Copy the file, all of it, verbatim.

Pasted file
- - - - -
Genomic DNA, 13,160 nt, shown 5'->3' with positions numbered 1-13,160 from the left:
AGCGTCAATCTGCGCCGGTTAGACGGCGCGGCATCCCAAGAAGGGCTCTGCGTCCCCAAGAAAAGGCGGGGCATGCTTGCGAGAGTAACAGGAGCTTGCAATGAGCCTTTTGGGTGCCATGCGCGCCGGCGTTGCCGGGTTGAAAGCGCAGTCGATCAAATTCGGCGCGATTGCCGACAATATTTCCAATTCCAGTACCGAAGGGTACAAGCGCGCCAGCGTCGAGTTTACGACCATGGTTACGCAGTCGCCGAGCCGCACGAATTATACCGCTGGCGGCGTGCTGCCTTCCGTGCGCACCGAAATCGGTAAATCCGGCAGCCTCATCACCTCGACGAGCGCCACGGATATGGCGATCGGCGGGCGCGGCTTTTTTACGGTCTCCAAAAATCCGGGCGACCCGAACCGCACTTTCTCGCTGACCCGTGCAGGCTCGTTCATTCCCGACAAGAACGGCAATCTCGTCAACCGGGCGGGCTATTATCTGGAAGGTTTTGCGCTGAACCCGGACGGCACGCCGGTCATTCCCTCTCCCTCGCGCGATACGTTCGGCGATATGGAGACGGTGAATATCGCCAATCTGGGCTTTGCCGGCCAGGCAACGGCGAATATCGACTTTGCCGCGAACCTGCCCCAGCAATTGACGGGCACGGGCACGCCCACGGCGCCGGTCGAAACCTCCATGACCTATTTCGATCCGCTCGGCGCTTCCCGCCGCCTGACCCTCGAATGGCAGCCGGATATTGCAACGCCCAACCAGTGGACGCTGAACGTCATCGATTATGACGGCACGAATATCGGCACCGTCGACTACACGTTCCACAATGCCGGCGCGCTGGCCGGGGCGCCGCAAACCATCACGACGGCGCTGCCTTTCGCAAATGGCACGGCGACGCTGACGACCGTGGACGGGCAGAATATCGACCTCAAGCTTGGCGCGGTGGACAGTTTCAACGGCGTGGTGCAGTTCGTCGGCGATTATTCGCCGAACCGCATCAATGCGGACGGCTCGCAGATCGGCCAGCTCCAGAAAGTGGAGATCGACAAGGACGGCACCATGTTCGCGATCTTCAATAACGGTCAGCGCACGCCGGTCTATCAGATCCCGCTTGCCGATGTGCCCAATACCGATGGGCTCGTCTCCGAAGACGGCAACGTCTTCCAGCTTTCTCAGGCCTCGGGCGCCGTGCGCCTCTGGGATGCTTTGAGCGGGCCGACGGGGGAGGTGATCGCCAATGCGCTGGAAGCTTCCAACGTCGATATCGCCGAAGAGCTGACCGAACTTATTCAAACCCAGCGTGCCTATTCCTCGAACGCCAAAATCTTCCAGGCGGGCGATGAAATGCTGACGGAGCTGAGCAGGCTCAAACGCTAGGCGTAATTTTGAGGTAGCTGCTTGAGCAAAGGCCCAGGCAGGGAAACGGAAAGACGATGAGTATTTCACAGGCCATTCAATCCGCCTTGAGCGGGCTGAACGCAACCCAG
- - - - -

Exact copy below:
Genomic DNA, 13,160 nt, shown 5'->3' with positions numbered 1-13,160 from the left:
AGCGTCAATCTGCGCCGGTTAGACGGCGCGGCATCCCAAGAAGGGCTCTGCGTCCCCAAGAAAAGGCGGGGCATGCTTGCGAGAGTAACAGGAGCTTGCAATGAGCCTTTTGGGTGCCATGCGCGCCGGCGTTGCCGGGTTGAAAGCGCAGTCGATCAAATTCGGCGCGATTGCCGACAATATTTCCAATTCCAGTACCGAAGGGTACAAGCGCGCCAGCGTCGAGTTTACGACCATGGTTACGCAGTCGCCGAGCCGCACGAATTATACCGCTGGCGGCGTGCTGCCTTCCGTGCGCACCGAAATCGGTAAATCCGGCAGCCTCATCACCTCGACGAGCGCCACGGATATGGCGATCGGCGGGCGCGGCTTTTTTACGGTCTCCAAAAATCCGGGCGACCCGAACCGCACTTTCTCGCTGACCCGTGCAGGCTCGTTCATTCCCGACAAGAACGGCAATCTCGTCAACCGGGCGGGCTATTATCTGGAAGGTTTTGCGCTGAACCCGGACGGCACGCCGGTCATTCCCTCTCCCTCGCGCGATACGTTCGGCGATATGGAGACGGTGAATATCGCCAATCTGGGCTTTGCCGGCCAGGCAACGGCGAATATCGACTTTGCCGCGAACCTGCCCCAGCAATTGACGGGCACGGGCACGCCCACGGCGCCGGTCGAAACCTCCATGACCTATTTCGATCCGCTCGGCGCTTCCCGCCGCCTGACCCTCGAATGGCAGCCGGATATTGCAACGCCCAACCAGTGGACGCTGAACGTCATCGATTATGACGGCACGAATATCGGCACCGTCGACTACACGTTCCACAATGCCGGCGCGCTGGCCGGGGCGCCGCAAACCATCACGACGGCGCTGCCTTTCGCAAATGGCACGGCGACGCTGACGACCGTGGACGGGCAGAATATCGACCTCAAGCTTGGCGCGGTGGACAGTTTCAACGGCGTGGTGCAGTTCGTCGGCGATTATTCGCCGAACCGCATCAATGCGGACGGCTCGCAGATCGGCCAGCTCCAGAAAGTGGAGATCGACAAGGACGGCACCATGTTCGCGATCTTCAATAACGGTCAGCGCACGCCGGTCTATCAGATCCCGCTTGCCGATGTGCCCAATACCGATGGGCTCGTCTCCGAAGACGGCAACGTCTTCCAGCTTTCTCAGGCCTCGGGCGCCGTGCGCCTCTGGGATGCTTTGAGCGGGCCGACGGGGGAGGTGATCGCCAATGCGCTGGAAGCTTCCAACGTCGATATCGCCGAAGAGCTGACCGAACTTATTCAAACCCAGCGTGCCTATTCCTCGAACGCCAAAATCTTCCAGGCGGGCGATGAAATGCTGACGGAGCTGAGCAGGCTCAAACGCTAGGCGTAATTTTGAGGTAGCTGCTTGAGCAAAGGCCCAGGCAGGGAAACGGAAAGACGATGAGTATTTCACAGGCCATTCAATCCGCCTTGAGCGGGCTGAACGCAACCCAG